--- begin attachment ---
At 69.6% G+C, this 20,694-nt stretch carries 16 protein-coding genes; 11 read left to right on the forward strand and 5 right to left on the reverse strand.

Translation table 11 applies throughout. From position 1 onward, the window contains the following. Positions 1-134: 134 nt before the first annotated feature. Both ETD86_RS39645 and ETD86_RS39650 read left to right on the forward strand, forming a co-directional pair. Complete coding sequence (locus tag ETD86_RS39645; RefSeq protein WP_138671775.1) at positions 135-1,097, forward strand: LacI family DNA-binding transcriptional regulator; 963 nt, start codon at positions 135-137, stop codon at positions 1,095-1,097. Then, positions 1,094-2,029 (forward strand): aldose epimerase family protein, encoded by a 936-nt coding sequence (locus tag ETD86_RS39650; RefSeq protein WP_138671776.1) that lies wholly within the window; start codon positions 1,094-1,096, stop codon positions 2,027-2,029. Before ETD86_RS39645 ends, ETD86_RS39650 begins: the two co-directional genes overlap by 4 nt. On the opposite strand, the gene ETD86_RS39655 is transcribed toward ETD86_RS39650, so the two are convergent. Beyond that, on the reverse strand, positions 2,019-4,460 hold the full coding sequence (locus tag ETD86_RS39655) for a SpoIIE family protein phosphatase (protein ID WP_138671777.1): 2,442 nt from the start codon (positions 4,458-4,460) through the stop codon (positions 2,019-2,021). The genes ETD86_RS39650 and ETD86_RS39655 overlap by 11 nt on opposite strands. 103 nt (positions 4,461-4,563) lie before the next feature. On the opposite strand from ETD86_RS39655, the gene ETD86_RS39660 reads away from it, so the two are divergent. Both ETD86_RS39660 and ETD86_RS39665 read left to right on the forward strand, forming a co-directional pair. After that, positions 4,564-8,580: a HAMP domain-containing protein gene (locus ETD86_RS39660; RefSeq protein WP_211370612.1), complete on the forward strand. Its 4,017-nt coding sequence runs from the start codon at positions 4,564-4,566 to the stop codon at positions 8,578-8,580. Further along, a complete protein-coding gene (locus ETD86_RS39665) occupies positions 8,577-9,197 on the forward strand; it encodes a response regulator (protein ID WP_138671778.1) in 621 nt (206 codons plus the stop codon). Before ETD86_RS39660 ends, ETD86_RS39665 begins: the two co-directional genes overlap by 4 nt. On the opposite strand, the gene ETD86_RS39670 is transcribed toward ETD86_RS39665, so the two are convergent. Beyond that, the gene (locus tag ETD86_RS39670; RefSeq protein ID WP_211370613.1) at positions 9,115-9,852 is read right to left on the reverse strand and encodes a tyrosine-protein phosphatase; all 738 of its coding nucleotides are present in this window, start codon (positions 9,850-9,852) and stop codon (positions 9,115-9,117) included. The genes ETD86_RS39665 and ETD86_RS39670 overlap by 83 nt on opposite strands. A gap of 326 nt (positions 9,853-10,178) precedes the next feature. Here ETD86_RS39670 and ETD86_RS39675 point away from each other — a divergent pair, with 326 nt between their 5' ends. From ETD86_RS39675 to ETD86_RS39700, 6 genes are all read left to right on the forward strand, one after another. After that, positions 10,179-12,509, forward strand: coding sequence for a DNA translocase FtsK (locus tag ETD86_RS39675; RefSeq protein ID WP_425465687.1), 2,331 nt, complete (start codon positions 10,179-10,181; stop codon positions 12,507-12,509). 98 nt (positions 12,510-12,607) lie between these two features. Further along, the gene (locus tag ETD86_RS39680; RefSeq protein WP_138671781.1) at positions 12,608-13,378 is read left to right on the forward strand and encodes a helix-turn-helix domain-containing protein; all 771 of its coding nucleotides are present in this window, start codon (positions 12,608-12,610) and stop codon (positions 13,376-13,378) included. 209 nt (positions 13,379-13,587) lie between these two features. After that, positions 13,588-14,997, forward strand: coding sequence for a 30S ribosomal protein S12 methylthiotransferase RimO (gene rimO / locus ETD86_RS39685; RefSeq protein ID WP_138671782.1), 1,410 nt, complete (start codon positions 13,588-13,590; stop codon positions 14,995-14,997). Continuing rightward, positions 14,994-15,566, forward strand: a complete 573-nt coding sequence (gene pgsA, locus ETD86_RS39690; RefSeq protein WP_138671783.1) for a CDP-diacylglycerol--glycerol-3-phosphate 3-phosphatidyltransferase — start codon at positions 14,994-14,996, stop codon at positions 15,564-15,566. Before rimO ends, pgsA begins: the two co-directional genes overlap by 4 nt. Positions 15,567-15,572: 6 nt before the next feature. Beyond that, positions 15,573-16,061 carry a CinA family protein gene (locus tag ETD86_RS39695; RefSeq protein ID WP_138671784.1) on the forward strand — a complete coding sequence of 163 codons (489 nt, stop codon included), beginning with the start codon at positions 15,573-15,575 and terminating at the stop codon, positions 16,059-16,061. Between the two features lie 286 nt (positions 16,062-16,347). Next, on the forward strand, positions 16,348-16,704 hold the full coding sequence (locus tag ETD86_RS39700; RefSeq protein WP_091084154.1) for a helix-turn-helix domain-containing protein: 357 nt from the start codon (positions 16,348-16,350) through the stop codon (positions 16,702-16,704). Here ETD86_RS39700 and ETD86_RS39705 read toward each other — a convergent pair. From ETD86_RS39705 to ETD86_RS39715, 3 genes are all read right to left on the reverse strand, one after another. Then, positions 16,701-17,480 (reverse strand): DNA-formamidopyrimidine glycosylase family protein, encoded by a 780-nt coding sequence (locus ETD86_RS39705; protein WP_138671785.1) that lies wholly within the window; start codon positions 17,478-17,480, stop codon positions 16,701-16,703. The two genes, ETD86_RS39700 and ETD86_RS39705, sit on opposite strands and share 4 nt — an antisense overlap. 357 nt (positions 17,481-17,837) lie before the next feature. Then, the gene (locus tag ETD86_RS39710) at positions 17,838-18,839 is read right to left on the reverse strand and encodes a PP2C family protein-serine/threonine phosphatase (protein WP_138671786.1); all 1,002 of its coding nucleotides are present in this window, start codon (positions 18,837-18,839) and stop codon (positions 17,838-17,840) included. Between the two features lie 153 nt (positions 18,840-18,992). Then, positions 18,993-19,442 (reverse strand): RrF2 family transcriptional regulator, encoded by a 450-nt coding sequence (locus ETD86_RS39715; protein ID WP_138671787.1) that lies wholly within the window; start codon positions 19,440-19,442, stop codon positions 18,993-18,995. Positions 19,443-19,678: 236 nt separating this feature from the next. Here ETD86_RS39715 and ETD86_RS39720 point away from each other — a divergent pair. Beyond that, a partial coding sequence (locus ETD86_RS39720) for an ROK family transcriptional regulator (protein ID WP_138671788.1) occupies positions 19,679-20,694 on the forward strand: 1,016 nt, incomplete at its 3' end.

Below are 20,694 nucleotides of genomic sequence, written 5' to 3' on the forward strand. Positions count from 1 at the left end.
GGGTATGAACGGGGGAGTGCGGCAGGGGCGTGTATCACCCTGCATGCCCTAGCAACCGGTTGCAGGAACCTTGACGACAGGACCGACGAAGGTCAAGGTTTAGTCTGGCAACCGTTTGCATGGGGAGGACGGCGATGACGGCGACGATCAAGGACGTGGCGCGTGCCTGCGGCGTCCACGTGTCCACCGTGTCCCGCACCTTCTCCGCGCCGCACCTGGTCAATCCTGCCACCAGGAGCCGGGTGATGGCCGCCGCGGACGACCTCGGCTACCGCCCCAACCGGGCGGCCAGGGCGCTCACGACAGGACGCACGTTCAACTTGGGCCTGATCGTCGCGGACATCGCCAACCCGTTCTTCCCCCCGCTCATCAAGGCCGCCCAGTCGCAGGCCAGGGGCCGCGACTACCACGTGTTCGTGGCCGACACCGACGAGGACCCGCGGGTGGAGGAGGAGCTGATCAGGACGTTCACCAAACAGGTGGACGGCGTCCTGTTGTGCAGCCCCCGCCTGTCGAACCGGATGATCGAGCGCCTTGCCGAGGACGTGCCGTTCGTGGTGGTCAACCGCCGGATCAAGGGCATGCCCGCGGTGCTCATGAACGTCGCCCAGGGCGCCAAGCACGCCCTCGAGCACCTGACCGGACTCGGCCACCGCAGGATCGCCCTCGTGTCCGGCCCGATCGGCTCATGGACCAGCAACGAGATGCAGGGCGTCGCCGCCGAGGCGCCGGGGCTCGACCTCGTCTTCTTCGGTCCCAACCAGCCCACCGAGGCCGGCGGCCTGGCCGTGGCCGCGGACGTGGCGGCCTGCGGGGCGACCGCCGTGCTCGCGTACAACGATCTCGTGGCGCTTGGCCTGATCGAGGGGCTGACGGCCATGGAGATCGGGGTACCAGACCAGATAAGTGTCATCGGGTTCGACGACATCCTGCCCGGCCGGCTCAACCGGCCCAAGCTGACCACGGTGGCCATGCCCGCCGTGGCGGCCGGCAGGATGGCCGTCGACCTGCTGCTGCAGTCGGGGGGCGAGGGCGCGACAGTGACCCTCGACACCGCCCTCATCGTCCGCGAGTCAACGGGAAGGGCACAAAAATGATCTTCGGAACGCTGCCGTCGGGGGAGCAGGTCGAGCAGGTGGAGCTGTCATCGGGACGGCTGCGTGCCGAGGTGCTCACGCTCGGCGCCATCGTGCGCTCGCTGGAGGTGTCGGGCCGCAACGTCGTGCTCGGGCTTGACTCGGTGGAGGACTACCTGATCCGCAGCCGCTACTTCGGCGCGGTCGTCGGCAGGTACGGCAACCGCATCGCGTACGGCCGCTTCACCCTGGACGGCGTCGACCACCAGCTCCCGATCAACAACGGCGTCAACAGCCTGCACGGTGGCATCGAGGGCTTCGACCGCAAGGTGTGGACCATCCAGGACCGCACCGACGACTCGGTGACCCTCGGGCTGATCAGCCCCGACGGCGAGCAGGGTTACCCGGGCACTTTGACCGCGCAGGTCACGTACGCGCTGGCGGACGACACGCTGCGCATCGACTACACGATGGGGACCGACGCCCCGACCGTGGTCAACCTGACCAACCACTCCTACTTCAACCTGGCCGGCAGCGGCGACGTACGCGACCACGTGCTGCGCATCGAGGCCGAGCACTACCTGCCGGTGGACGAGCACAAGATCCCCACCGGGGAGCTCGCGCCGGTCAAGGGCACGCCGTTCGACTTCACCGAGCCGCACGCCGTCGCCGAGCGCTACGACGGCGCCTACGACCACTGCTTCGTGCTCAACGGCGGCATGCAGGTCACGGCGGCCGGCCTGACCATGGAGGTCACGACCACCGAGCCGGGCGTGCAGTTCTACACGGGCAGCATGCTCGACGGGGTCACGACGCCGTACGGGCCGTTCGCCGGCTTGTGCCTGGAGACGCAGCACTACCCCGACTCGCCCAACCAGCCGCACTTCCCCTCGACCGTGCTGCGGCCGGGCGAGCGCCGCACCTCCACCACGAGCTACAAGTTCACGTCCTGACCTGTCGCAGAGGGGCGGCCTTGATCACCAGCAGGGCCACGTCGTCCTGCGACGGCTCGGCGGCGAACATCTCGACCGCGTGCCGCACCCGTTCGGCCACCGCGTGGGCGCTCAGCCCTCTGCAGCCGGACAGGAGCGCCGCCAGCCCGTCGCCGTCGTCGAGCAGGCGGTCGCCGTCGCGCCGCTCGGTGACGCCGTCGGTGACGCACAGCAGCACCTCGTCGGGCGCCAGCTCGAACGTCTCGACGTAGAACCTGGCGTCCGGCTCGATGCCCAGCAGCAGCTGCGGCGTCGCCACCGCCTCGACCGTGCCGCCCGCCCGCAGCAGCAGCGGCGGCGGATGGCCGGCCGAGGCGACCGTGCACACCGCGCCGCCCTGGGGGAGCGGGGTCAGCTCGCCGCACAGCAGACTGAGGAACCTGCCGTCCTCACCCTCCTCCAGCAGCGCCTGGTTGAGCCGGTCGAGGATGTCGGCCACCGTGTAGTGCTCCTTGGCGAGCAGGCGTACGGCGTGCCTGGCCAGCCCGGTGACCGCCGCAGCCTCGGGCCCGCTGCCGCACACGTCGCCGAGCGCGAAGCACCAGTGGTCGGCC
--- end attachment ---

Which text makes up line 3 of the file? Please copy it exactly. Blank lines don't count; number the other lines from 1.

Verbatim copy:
Below are 20,694 nucleotides of genomic sequence, written 5' to 3' on the forward strand. Positions count from 1 at the left end.